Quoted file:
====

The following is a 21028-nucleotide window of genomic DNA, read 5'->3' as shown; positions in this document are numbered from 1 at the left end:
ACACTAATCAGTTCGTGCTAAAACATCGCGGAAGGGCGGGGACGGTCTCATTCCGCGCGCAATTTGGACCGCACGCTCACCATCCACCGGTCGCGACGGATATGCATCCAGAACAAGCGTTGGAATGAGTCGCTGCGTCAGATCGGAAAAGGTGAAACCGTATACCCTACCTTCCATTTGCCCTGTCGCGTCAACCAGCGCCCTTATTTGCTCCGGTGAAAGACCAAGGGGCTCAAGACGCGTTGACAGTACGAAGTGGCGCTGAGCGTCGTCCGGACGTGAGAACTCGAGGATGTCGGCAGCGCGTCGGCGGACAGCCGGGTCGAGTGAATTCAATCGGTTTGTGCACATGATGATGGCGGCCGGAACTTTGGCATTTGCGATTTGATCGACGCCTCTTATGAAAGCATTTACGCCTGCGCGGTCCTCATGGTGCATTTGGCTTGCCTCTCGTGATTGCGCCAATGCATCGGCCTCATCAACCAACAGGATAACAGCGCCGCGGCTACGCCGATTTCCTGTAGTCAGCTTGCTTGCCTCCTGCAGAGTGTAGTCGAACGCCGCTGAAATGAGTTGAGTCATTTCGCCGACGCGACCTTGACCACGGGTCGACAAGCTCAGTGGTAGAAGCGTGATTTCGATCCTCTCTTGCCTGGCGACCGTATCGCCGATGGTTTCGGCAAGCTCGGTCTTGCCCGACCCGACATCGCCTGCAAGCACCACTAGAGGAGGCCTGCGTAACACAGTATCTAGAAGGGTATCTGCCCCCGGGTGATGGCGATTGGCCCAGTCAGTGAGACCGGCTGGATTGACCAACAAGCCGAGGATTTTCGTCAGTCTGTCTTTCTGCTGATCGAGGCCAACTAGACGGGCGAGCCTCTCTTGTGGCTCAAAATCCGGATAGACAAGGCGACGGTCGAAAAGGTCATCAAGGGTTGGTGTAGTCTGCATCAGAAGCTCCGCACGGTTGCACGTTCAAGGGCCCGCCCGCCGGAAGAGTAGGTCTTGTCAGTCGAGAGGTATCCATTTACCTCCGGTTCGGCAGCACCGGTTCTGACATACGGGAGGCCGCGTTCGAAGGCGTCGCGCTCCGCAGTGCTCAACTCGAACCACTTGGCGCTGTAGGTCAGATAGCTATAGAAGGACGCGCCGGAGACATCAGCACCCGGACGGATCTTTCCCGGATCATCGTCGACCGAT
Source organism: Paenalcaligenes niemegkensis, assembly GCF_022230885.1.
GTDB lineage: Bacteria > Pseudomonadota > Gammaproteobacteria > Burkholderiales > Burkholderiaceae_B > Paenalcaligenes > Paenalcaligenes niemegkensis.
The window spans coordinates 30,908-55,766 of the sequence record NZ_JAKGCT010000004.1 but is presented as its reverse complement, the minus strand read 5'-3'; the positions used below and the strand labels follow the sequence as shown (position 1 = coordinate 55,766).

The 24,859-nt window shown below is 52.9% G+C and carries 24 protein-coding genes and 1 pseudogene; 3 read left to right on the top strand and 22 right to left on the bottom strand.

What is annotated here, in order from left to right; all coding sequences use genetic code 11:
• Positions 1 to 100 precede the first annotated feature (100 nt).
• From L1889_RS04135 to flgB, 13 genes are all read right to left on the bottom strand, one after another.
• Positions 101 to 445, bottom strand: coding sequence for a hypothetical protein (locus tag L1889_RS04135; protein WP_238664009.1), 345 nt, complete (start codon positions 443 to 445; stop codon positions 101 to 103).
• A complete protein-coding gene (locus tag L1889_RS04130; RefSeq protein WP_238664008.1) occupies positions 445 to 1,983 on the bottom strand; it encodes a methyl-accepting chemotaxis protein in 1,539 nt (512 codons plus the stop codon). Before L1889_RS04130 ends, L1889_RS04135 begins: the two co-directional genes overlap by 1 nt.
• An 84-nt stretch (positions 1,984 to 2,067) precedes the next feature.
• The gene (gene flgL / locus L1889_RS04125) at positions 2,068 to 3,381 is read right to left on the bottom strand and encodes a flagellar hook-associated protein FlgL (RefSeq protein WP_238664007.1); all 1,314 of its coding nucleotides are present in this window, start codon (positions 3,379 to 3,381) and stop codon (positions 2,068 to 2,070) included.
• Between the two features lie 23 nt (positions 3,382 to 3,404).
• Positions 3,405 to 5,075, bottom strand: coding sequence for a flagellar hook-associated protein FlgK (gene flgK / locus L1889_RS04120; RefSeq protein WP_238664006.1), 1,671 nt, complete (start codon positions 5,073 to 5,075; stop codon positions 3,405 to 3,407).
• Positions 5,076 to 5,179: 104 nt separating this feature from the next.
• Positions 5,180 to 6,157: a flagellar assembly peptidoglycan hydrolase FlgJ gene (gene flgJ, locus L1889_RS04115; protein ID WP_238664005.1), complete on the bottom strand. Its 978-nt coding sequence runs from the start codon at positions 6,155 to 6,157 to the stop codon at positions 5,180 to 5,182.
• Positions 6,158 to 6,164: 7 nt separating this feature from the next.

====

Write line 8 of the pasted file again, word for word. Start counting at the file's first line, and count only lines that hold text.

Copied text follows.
• Positions 1 to 100 precede the first annotated feature (100 nt).